Kyma (sound design language)

Kyma (sound design language)

Kyma is a visual programming language for sound design used by musicians, researchers, and sound designers. In Kyma, a user programs a multiprocessor DSP by graphically connecting modules on the screen of a Macintosh or Windows computer.


Kyma has characteristics of both object-oriented and functional programming languages. The basic unit in Kyma is the "Sound" object, not the "note" of traditional music notation. A Sound is defined as:

i) a Sound atom ii) a unary transform T(s) where s is a Sound iii) an n-ary transform T(s1, s2,.., sn), where s1,s2, are Sounds [cite conference
last = Scaletti | first = C.A. | coauthors = Ralph Johnson | title = An Interactive Environment for Object-oriented Music Composition and Sound Synthesis | booktitle = OOPSLA '88 Proceedings | pages = 222-233 | publisher = Association for Computing Machinery | date = September 25-30, 1988 | location = San Diego | id = ACM 0-89791-284-5/88/0009/0222

A Sound atom is a source of audio (like a microphone input or a noise generator), a unary transform modifies its argument (for example, a LowpassFilter might take a running average of its input), and an n-ary transform combines two or more Sounds (a Mixer, for example, is defined as the sum of its inputs).


The first version of Kyma, which computed digital audio samples on a Macintosh 512K was written in the Smalltalk programming language in 1986 by Carla Scaletti in Champaign, Illinois. In May 1987, Scaletti had partitioned Kyma into graphics and sound generation engines and ported the sound generation code to a digital signal processor called the Platypus designed by Lippold Haken and Kurt J. Hebel of the CERL Sound Group. [cite book | last = Chadabe | first = Joel | title = Electric Sound: The Past and Promise of Electronic Music | publisher = Prentice Hall | date = 1997 | | pages = 265-267 | id = ISBN 0-13-303231-0 ]

In 1987, Scaletti presented a paper on Kyma and demonstrated live digital sound generation on the Platypus at the International Computer Music Conference where it was identified by electronic synthesis pioneer Bob Moog as a technology to watch in his conference report for Keyboard Magazine:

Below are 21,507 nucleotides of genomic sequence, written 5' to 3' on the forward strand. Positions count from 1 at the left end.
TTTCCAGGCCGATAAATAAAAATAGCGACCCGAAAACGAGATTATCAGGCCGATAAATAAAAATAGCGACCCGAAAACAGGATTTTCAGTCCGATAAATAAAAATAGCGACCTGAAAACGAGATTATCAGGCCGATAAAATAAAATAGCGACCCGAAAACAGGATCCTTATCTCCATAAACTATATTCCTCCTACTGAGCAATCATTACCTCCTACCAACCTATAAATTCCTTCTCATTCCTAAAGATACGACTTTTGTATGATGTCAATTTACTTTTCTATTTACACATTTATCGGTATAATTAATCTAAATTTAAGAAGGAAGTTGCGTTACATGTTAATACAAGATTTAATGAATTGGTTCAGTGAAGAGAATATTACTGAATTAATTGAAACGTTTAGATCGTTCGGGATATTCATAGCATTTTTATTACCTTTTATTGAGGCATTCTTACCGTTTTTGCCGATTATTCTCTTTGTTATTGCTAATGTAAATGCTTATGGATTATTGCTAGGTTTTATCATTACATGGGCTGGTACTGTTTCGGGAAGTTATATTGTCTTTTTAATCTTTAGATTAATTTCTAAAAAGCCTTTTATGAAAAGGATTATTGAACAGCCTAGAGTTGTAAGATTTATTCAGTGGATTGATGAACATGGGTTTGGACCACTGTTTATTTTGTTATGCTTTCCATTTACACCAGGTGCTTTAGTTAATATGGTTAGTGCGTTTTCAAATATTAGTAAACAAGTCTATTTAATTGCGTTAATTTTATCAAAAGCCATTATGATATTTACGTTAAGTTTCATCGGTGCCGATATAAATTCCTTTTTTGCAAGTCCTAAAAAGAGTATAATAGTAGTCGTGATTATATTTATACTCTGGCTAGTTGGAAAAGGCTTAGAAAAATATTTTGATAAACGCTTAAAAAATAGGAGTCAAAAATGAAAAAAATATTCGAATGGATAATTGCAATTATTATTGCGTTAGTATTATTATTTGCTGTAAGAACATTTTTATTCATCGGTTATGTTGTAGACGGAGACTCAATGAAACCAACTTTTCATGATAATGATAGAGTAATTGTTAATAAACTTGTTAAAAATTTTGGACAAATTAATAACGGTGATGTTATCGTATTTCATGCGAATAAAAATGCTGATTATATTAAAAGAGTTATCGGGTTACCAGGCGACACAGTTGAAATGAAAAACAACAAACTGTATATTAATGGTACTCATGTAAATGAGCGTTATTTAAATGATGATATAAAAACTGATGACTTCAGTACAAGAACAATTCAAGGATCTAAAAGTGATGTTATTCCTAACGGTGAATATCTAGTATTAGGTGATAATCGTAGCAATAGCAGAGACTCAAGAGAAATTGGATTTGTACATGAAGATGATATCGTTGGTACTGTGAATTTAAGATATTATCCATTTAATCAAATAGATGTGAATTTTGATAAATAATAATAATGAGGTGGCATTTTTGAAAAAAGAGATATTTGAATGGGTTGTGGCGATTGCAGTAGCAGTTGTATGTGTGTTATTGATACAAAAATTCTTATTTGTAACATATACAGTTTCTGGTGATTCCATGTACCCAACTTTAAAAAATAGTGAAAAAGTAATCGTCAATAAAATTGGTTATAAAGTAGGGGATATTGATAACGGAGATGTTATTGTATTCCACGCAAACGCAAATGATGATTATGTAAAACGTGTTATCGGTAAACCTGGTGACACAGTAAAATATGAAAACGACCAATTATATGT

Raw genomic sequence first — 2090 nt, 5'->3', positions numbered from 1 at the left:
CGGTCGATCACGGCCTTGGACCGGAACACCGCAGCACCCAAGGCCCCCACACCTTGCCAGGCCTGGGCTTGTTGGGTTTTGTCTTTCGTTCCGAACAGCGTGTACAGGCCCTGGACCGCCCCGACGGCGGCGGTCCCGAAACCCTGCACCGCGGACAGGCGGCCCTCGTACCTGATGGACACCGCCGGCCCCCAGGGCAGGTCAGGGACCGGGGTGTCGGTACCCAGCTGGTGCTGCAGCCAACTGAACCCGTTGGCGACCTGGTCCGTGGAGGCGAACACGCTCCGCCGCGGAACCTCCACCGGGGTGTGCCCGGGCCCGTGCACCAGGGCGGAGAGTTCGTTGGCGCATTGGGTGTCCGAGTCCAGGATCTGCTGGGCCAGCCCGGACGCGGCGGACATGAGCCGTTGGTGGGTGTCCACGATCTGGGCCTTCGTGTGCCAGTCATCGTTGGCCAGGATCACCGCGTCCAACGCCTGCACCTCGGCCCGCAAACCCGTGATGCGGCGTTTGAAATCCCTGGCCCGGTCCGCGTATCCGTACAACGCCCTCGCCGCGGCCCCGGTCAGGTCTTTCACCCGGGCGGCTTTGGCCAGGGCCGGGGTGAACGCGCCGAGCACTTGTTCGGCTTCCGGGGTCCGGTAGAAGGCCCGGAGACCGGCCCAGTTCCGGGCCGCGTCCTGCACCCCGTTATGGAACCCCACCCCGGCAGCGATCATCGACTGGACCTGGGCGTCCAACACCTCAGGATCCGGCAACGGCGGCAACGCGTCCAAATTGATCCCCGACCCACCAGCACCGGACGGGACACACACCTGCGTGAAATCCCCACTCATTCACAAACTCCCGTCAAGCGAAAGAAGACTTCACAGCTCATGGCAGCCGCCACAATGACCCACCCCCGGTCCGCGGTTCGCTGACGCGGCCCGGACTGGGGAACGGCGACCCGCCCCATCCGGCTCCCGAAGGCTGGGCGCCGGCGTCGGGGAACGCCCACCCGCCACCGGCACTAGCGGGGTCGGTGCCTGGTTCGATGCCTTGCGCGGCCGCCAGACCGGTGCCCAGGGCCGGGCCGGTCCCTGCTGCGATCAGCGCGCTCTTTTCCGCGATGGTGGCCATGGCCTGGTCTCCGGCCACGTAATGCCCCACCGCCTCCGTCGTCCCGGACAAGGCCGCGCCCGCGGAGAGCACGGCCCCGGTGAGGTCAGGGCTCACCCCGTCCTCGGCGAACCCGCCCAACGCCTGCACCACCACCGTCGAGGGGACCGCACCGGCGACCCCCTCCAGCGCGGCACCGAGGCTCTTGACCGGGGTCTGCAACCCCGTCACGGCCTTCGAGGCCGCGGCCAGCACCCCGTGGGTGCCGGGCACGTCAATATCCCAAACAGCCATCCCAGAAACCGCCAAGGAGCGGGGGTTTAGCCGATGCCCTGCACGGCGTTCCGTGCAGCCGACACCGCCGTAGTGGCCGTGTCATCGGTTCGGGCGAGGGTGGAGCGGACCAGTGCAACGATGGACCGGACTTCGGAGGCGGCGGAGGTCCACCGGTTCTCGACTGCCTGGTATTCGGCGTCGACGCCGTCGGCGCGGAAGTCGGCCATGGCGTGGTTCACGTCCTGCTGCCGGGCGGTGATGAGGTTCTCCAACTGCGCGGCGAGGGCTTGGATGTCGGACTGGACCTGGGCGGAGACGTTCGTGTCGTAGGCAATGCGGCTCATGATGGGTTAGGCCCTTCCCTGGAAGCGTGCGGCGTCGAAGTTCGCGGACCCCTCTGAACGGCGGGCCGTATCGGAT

"One new language that acknowledges no distinction between sound synthesis and composition is Kyma, a music composition language for the Macintosh that views all elements in a piece of music, from the structure of a single sound to the structure of the entire composition, as objects to be composed." [cite news | last = Moog | first = Robert | title = International Computer Music Conference: Platypus, Granules, Kyma, Daton, & the DSP56001 in Your Future | publisher = Keyboard Magazine | date = 1987 | ]

When the University of Illinois at Urbana-Champaign eliminated the funding for the PLATO laboratory in 1989, Scaletti and Hebel formed Symbolic Sound Corporation in order to continue developing Kyma and digital audio signal processing hardware.

elected filmography

* Wall-E
* War of the Worlds (2005 Film)
* Revenge of the Sith
* Finding Nemo
* Attack of the Clones
* "For additional films where Kyma has been used for sound design, please see the Eighth Nerve in external links below"

elected discography

* On An Island
* Today (Junkie XL album)
* The Thunderthief
* Emotional Technology
* Movement in Still Life
* Zooma
* [ Recombinant Art 01]
* [ Unidentified Sound Object] "For additional albums and artists using Kyma, please see the Eighth Nerve in external links below"

External links

* [ Symbolic Sound Corporation]
* [ The Eighth Nerve]
* [ Carla Scaletti]


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